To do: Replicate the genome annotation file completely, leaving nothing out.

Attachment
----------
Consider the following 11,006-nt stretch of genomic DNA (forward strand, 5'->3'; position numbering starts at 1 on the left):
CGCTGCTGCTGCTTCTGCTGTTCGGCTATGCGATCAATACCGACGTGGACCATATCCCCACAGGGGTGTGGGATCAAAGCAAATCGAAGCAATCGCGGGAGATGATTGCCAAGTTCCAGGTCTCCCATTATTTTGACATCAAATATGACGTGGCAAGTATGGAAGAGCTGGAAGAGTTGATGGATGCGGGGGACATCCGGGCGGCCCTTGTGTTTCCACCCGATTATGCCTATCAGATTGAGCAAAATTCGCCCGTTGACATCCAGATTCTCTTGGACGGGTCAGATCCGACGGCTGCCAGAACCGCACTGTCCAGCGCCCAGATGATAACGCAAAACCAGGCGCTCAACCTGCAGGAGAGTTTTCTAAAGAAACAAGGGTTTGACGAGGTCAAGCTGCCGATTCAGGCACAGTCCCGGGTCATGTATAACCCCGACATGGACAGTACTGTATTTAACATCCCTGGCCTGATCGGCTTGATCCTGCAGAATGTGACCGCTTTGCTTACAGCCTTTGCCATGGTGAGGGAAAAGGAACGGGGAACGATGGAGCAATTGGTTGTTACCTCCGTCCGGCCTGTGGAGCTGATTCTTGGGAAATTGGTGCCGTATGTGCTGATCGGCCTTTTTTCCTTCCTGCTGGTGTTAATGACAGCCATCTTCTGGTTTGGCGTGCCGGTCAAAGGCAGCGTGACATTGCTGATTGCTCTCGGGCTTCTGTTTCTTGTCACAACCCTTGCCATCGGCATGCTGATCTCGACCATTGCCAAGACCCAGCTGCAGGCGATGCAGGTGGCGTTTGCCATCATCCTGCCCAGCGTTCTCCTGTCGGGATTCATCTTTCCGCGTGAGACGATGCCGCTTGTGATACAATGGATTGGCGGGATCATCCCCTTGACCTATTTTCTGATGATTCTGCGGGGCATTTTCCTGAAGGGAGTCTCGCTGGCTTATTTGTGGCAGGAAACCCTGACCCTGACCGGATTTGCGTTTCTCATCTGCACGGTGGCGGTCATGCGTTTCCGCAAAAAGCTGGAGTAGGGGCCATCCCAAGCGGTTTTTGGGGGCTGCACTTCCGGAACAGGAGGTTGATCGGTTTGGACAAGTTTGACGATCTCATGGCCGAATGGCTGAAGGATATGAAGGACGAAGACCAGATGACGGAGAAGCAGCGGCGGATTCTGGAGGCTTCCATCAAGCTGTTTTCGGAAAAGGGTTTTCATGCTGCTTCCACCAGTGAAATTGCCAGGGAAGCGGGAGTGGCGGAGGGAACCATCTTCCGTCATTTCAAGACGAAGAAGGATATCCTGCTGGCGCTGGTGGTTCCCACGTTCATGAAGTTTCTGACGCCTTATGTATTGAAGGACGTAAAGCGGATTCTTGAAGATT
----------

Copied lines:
Consider the following 11,006-nt stretch of genomic DNA (forward strand, 5'->3'; position numbering starts at 1 on the left):
CGCTGCTGCTGCTTCTGCTGTTCGGCTATGCGATCAATACCGACGTGGACCATATCCCCACAGGGGTGTGGGATCAAAGCAAATCGAAGCAATCGCGGGAGATGATTGCCAAGTTCCAGGTCTCCCATTATTTTGACATCAAATATGACGTGGCAAGTATGGAAGAGCTGGAAGAGTTGATGGATGCGGGGGACATCCGGGCGGCCCTTGTGTTTCCACCCGATTATGCCTATCAGATTGAGCAAAATTCGCCCGTTGACATCCAGATTCTCTTGGACGGGTCAGATCCGACGGCTGCCAGAACCGCACTGTCCAGCGCCCAGATGATAACGCAAAACCAGGCGCTCAACCTGCAGGAGAGTTTTCTAAAGAAACAAGGGTTTGACGAGGTCAAGCTGCCGATTCAGGCACAGTCCCGGGTCATGTATAACCCCGACATGGACAGTACTGTATTTAACATCCCTGGCCTGATCGGCTTGATCCTGCAGAATGTGACCGCTTTGCTTACAGCCTTTGCCATGGTGAGGGAAAAGGAACGGGGAACGATGGAGCAATTGGTTGTTACCTCCGTCCGGCCTGTGGAGCTGATTCTTGGGAAATTGGTGCCGTATGTGCTGATCGGCCTTTTTTCCTTCCTGCTGGTGTTAATGACAGCCATCTTCTGGTTTGGCGTGCCGGTCAAAGGCAGCGTGACATTGCTGATTGCTCTCGGGCTTCTGTTTCTTGTCACAACCCTTGCCATCGGCATGCTGATCTCGACCATTGCCAAGACCCAGCTGCAGGCGATGCAGGTGGCGTTTGCCATCATCCTGCCCAGCGTTCTCCTGTCGGGATTCATCTTTCCGCGTGAGACGATGCCGCTTGTGATACAATGGATTGGCGGGATCATCCCCTTGACCTATTTTCTGATGATTCTGCGGGGCATTTTCCTGAAGGGAGTCTCGCTGGCTTATTTGTGGCAGGAAACCCTGACCCTGACCGGATTTGCGTTTCTCATCTGCACGGTGGCGGTCATGCGTTTCCGCAAAAAGCTGGAGTAGGGGCCATCCCAAGCGGTTTTTGGGGGCTGCACTTCCGGAACAGGAGGTTGATCGGTTTGGACAAGTTTGACGATCTCATGGCCGAATGGCTGAAGGATATGAAGGACGAAGACCAGATGACGGAGAAGCAGCGGCGGATTCTGGAGGCTTCCATCAAGCTGTTTTCGGAAAAGGGTTTTCATGCTGCTTCCACCAGTGAAATTGCCAGGGAAGCGGGAGTGGCGGAGGGAACCATCTTCCGTCATTTCAAGACGAAGAAGGATATCCTGCTGGCGCTGGTGGTTCCCACGTTCATGAAGTTTCTGACGCCTTATGTATTGAAGGACGTAAAGCGGATTCTTGAAGATT